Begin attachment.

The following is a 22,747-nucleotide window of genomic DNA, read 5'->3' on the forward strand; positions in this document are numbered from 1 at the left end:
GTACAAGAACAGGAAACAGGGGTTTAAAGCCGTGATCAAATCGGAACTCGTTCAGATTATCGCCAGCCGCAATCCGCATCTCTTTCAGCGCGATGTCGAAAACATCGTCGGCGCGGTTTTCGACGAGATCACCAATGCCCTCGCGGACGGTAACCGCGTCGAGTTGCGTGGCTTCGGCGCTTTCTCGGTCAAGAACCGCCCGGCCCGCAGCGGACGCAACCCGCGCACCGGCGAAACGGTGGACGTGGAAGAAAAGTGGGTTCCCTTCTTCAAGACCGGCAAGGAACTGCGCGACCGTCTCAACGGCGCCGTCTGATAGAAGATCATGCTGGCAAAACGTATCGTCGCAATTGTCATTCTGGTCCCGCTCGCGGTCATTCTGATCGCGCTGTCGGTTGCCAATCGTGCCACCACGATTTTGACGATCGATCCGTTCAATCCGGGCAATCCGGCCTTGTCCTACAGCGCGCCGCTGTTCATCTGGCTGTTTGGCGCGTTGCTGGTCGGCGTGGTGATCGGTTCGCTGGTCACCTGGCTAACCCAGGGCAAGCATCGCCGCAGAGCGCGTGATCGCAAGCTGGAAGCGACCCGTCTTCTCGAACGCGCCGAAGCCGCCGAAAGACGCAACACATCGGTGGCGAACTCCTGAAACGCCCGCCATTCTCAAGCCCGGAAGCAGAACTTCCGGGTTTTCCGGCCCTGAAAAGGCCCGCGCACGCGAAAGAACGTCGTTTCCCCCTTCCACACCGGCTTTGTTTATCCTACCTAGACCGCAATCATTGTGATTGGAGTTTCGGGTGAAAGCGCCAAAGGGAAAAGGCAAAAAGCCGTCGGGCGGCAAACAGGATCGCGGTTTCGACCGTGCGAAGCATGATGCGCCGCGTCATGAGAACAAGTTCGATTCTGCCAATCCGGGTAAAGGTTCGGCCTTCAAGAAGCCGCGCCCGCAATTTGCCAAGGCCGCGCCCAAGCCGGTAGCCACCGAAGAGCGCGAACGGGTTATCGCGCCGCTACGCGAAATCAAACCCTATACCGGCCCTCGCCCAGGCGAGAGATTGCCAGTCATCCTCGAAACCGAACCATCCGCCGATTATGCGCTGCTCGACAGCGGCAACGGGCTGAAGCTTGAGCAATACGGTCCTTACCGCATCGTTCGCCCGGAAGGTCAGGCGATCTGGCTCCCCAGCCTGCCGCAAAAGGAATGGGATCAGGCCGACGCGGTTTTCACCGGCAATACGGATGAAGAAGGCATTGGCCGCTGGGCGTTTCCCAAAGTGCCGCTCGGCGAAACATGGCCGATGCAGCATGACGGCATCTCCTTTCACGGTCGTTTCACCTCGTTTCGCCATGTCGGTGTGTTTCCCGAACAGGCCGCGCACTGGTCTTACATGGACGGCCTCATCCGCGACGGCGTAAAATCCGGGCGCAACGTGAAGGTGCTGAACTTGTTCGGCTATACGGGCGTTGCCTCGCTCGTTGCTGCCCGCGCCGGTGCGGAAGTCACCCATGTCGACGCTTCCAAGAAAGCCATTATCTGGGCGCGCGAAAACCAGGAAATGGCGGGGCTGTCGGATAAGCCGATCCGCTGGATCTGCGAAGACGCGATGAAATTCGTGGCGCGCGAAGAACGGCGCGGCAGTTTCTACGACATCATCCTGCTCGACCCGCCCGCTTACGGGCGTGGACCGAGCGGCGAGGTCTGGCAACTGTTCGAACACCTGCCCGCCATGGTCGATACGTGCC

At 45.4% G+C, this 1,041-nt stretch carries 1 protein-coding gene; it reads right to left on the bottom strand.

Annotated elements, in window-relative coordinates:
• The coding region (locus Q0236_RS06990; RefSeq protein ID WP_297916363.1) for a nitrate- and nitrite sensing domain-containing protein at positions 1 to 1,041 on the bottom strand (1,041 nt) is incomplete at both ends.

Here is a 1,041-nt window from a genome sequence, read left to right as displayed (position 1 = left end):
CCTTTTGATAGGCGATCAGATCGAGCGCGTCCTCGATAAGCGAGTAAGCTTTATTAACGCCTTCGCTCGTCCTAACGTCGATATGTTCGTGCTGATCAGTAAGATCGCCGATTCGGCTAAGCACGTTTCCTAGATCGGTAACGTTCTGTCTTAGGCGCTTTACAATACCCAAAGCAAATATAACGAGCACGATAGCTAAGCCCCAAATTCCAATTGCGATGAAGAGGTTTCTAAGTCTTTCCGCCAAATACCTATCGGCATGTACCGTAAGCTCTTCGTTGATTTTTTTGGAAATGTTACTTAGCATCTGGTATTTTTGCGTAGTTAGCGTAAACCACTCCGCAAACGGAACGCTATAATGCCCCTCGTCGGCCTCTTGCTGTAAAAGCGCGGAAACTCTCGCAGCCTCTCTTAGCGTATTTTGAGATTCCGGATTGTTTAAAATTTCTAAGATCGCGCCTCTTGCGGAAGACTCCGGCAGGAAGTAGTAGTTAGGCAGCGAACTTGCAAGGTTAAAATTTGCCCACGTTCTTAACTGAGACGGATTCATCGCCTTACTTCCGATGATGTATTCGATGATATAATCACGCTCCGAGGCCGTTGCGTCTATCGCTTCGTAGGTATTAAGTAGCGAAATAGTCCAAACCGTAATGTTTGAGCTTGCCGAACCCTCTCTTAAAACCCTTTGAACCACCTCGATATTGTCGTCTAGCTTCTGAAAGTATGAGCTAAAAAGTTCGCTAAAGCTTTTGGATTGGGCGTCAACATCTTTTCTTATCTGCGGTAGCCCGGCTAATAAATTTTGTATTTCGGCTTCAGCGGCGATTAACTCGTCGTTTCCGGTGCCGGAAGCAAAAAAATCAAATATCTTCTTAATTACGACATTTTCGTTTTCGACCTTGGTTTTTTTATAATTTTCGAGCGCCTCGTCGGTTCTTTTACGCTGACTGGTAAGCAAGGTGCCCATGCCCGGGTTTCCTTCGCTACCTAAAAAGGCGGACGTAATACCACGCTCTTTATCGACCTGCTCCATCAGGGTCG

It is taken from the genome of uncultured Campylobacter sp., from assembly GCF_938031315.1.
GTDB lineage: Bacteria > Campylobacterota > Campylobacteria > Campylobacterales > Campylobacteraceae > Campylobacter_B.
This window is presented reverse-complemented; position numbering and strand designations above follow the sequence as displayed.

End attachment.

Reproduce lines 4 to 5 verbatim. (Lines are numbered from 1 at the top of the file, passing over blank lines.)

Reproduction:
Annotated elements, in window-relative coordinates:
• The coding region (locus Q0236_RS06990; RefSeq protein ID WP_297916363.1) for a nitrate- and nitrite sensing domain-containing protein at positions 1 to 1,041 on the bottom strand (1,041 nt) is incomplete at both ends.